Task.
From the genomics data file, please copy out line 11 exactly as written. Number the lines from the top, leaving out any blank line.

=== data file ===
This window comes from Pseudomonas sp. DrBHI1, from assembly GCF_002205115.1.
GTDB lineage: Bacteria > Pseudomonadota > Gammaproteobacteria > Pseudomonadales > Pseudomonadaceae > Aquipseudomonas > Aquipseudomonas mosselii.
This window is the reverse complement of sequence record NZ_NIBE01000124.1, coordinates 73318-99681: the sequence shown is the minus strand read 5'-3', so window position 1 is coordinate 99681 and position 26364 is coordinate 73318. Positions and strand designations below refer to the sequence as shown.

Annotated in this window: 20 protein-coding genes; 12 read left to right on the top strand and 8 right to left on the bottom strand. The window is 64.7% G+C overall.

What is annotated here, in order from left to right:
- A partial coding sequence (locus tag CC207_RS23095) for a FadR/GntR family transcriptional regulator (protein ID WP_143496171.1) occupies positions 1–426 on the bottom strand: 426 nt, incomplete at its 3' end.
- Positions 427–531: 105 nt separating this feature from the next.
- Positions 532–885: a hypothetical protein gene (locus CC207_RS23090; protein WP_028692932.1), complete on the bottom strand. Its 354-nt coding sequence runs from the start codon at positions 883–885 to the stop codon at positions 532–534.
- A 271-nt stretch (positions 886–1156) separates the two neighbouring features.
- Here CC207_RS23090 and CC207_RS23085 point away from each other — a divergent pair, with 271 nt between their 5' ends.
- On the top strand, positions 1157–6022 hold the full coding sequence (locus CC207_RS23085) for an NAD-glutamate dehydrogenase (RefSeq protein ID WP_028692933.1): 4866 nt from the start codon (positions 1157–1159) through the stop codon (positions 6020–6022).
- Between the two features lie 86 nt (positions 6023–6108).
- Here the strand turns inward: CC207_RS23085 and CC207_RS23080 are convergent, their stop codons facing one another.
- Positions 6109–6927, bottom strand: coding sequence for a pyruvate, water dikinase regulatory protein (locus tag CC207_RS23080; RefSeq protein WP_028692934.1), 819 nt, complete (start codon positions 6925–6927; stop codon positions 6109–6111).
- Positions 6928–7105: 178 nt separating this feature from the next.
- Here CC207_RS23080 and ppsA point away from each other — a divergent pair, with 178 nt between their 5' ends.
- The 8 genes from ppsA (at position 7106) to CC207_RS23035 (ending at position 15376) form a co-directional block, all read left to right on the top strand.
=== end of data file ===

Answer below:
- On the top strand, positions 1157–6022 hold the full coding sequence (locus CC207_RS23085) for an NAD-glutamate dehydrogenase (RefSeq protein ID WP_028692933.1): 4866 nt from the start codon (positions 1157–1159) through the stop codon (positions 6020–6022).